0 First person charged with using a mobile phone whilst on a ride-on mower

A gardener is thought to have become the first person in Britain to be charged with using a mobile whilst operating a ride-on mower after being stopped outside a police station.

Credit: Wales News Service

The 47-year-old council gardener faces a fine of £200 and six penalty points if he is found guilty of using his phone at the traffic lights outside of police station in Ely, Cardiff on Tuesday.

The man was followed by South Wales Police officers who spotted him allegedly using his mobile while driving along Cowbridge Road West.

Cardiff Council confirmed that he was a member of council staff and that he could face disciplinary action at a later date. It added: "The council will be following up this matter in line with council policy and procedure."

Accused of illegally using a phone at the wheel on a public road, the gardener is to appear at a magistrates court later this month.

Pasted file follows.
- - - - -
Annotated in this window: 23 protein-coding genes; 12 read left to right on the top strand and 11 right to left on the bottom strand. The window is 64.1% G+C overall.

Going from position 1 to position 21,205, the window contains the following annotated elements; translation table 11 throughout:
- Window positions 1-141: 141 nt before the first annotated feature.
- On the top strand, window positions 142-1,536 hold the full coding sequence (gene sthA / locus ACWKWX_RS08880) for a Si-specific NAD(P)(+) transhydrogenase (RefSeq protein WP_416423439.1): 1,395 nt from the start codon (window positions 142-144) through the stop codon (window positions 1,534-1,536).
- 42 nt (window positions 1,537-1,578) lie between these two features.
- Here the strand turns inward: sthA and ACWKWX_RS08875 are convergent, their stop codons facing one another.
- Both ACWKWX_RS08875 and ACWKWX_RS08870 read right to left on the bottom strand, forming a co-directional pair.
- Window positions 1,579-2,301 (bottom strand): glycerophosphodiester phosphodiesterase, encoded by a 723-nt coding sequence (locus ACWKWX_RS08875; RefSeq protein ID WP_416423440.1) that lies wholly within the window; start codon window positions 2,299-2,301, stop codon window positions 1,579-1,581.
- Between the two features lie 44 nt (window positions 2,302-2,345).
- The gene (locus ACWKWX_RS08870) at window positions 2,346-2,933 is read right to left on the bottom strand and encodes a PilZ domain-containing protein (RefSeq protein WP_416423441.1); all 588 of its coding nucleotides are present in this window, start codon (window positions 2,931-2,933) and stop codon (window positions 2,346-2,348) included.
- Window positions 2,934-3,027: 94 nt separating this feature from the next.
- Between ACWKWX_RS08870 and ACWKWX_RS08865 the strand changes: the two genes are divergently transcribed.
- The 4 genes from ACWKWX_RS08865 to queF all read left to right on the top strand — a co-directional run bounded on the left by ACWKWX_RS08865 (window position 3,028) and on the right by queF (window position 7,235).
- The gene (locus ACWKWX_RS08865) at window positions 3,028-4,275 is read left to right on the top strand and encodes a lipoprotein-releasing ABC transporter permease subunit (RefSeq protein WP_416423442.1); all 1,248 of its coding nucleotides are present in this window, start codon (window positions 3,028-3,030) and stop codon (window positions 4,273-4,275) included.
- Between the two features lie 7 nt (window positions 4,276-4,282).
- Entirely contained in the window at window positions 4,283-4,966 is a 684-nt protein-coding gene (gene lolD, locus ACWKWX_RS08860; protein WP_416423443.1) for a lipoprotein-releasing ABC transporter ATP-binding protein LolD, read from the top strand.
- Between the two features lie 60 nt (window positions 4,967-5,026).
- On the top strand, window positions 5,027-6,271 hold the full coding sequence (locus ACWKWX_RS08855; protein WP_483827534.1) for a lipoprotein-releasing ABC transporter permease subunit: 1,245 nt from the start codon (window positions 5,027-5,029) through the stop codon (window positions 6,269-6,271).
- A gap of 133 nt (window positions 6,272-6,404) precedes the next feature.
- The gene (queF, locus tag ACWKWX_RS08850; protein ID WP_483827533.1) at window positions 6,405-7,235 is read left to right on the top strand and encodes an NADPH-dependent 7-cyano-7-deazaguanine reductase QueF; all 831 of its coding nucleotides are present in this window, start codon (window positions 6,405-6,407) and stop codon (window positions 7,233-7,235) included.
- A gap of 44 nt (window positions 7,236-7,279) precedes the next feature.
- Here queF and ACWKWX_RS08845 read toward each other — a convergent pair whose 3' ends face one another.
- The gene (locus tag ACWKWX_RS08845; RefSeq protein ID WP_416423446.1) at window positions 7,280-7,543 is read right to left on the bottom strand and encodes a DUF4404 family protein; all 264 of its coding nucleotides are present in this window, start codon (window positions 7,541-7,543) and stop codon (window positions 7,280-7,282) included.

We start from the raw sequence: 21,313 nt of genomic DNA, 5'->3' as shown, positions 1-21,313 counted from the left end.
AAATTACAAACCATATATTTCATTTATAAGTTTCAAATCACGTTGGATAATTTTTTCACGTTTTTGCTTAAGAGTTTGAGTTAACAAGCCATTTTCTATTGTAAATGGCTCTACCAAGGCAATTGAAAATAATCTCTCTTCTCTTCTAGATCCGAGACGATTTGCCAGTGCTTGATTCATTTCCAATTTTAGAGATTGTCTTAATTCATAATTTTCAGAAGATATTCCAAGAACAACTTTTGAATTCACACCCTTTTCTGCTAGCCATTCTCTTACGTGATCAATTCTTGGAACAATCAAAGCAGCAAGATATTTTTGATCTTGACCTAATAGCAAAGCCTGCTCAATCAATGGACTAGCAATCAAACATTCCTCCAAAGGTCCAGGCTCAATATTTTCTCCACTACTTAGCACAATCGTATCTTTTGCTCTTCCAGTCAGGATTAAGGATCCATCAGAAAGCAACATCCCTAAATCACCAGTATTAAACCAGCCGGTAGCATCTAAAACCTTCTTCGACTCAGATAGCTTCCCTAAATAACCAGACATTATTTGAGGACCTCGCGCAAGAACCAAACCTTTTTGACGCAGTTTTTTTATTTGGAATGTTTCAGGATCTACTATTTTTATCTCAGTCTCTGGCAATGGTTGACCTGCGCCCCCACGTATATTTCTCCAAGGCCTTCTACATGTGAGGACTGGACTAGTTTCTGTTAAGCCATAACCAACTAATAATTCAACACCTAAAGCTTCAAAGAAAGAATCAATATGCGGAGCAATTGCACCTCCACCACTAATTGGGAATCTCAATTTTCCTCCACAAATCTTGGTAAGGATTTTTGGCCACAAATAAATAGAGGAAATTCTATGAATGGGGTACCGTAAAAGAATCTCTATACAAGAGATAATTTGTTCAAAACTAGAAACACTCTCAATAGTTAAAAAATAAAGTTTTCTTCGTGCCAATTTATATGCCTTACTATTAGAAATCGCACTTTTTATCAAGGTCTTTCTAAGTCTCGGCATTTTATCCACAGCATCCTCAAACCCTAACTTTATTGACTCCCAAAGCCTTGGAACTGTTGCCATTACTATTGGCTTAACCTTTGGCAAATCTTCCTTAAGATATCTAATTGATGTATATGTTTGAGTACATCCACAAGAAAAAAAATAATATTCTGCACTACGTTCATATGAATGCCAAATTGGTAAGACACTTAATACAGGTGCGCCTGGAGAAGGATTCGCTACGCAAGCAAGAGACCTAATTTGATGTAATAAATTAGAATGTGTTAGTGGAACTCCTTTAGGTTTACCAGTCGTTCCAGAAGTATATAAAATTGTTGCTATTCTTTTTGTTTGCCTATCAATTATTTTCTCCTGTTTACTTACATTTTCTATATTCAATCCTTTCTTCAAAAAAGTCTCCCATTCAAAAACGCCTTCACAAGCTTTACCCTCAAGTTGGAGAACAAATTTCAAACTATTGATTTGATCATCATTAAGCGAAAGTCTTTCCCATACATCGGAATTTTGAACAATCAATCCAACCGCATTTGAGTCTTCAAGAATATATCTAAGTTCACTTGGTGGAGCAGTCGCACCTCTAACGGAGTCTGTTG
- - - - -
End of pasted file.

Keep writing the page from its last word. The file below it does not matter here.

It has been illegal for a motorist to use a mobile phone while driving since 2003. This includes handling the device, sending a text or following a map, even when the car is waiting at a set of traffic lights, as the engine is still running.

In 2017, stricter phone driving laws came into force in a bid to deter people from breaking the rules. Heftier fines and penalty point endorsements were introduced, meaning that new drivers could face an immediate driving ban.

Motorists who are caught are liable to pay a fine of £200 or have six penalty points placed on their licence. Around 1,200 drivers have been disqualified since the introduction of these stricter penalties.

Neil Smith, Imperial Cars' operations director said: "Breaking the habit of touching your phone whilst in the driver's seat can be challenging, especially with the technological advancements that come as standard on most mobile phones, but the risks you impose on both yourself and others when distracted behind the wheel are really not worth it. Unfortunately, the number of drivers still opting to ignore the law is scarily high."


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